Protecting California’s prisoners


Ordinarily, states rely on courts and prisons to protect the citizenry from criminals, but California seems determined to turn that convention on its head: Here, we need courts to protect criminals from the state’s voters.

The U.S. Supreme Court will consider Tuesday whether to overturn an order by a panel of three federal judges that the state reduce its prison population to 137.5% of capacity within two years, which would mean trimming the inmate count by about 25% from its current average of 165,000. The judges determined that medical care for inmates was so bad that it violated the Constitution’s ban on cruel and unusual punishment, and cited overcrowding as a primary cause. California has appealed the order and is being joined by 18 other states, which are worried that their own prison systems might not pass federal muster.

To understand how California found itself in a position in which it must build more prisons, release 40,000 inmates or transfer them to other states, or some combination, it’s helpful to examine the results of a recent Times/USC poll. Asked how they would close the state’s $25-billion budget gap, voters strongly rejected tax hikes yet offered few suggestions on what spending programs to cut — with one exception. More than 70% wanted to cut the prison system’s budget. Meanwhile, voters here have a long history of supporting tough-on-crime measures, which helped boost the prison population to unsustainable numbers.


It’s unrealistic to expect politicians to fix the system, because the measures suggested by experts to reduce the prison population — enhancing job training and rehabilitation programs, revising mandatory sentencing rules, coming up with alternatives to prison for nonviolent convicts — would anger voters, who don’t want to pay for new programs or new prisons but also don’t want to let anyone out early. Progress has been made on one front: Lawmakers have revised parole rules that cycled nonviolent drug offenders back to prison, and are now concentrating scarce oversight resources on more dangerous parolees. But this needed reform occurred only after pressure from the federal bench.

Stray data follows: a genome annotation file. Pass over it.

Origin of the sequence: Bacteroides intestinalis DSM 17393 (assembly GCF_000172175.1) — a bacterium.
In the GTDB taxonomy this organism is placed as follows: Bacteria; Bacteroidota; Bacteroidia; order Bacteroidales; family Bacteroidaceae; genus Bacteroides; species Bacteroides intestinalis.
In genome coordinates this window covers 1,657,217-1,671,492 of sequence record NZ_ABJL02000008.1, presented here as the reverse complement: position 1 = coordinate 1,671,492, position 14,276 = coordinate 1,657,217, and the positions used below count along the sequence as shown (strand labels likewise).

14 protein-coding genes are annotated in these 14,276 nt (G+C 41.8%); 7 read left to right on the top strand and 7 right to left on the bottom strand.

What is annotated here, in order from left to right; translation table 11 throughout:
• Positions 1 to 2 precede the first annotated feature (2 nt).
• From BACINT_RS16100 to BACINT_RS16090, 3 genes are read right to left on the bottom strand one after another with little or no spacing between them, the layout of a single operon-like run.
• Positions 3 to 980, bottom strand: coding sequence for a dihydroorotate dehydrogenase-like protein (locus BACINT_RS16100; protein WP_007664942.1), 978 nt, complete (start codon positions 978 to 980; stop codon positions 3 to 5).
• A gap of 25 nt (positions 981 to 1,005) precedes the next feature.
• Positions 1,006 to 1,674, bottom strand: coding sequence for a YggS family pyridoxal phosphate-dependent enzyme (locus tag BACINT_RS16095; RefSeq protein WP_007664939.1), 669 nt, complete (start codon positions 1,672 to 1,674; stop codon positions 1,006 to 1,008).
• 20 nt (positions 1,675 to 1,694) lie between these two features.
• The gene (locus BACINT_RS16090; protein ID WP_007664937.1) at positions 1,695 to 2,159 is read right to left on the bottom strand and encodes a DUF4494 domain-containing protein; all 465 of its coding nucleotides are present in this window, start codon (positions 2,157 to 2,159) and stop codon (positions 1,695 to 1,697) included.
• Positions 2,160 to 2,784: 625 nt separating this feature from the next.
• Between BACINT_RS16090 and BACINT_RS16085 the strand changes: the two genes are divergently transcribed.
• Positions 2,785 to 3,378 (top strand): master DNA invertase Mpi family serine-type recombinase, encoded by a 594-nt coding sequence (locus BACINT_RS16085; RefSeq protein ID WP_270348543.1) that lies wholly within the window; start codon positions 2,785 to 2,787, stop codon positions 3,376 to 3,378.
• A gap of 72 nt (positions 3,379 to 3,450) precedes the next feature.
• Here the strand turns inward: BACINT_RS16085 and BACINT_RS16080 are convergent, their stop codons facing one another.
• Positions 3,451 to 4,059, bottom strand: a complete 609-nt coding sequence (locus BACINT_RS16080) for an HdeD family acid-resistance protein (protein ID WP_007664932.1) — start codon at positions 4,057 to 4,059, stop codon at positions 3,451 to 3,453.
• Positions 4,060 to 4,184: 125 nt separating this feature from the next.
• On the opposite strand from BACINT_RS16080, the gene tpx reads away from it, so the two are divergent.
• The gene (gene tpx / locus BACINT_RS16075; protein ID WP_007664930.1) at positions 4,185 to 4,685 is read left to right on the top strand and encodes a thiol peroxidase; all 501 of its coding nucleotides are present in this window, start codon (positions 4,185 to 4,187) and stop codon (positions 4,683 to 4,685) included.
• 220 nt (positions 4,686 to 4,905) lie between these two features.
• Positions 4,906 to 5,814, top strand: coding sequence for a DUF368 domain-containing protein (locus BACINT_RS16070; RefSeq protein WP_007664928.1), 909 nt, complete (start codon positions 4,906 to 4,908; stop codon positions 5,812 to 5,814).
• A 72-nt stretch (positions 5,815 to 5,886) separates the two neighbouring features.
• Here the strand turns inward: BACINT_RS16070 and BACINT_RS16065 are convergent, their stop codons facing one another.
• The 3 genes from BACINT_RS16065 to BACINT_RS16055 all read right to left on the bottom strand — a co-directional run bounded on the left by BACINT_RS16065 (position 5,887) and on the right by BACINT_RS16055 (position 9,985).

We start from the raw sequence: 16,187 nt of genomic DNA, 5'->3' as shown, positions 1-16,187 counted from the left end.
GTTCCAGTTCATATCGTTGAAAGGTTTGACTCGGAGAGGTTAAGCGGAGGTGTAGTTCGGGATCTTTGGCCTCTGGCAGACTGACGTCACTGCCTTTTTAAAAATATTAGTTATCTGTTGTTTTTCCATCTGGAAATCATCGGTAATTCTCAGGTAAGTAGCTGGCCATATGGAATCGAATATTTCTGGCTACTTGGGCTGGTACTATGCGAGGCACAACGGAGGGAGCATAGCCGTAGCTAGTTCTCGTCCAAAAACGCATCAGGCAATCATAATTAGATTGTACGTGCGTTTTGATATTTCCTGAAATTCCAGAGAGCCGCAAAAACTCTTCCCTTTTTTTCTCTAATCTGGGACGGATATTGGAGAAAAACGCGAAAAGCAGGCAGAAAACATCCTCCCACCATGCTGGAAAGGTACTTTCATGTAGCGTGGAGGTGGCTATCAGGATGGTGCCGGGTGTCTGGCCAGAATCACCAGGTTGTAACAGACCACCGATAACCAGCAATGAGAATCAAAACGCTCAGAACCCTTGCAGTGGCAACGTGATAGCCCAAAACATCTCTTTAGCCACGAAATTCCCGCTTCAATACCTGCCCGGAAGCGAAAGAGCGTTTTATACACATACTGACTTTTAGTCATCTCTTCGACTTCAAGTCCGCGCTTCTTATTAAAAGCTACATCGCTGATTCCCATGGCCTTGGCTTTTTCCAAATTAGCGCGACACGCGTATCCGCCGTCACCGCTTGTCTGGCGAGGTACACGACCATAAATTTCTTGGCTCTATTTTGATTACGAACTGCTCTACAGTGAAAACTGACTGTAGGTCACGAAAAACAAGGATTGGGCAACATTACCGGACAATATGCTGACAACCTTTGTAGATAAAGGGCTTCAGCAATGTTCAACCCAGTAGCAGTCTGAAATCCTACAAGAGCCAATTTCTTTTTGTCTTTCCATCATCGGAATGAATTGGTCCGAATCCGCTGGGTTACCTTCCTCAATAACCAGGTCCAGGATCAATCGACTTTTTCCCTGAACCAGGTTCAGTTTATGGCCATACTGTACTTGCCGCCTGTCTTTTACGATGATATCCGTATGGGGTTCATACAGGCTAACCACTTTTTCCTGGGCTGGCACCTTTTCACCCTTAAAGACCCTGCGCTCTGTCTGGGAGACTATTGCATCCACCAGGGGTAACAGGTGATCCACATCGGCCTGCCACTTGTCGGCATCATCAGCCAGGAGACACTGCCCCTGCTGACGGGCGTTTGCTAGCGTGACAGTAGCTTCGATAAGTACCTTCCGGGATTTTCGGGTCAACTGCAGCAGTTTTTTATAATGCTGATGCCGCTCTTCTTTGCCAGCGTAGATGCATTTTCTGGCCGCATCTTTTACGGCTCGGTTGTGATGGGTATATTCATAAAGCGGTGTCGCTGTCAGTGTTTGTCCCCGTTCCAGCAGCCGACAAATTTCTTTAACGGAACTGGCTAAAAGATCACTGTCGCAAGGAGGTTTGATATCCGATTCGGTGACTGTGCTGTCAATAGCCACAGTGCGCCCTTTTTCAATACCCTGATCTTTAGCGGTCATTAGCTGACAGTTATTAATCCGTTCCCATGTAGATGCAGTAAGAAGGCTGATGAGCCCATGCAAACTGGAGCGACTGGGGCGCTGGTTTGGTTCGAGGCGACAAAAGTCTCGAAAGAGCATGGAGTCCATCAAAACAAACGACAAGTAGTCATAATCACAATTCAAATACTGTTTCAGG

If the Supreme Court removes that pressure by overturning the three-judge panel’s order, it wouldn’t just be bad for prisoners, who are dying from inadequate medical care at the rate of one every eight days. It would be bad for public safety. Warehousing inmates in overcrowded spaces devoid of job or drug programs but packed with hardened gangsters makes them more likely to reoffend when they’re released.

It would be better if lawmakers could repair this system on their own, but their record suggests they need judicial supervision. We hope the justices of the Supreme Court keep that in mind.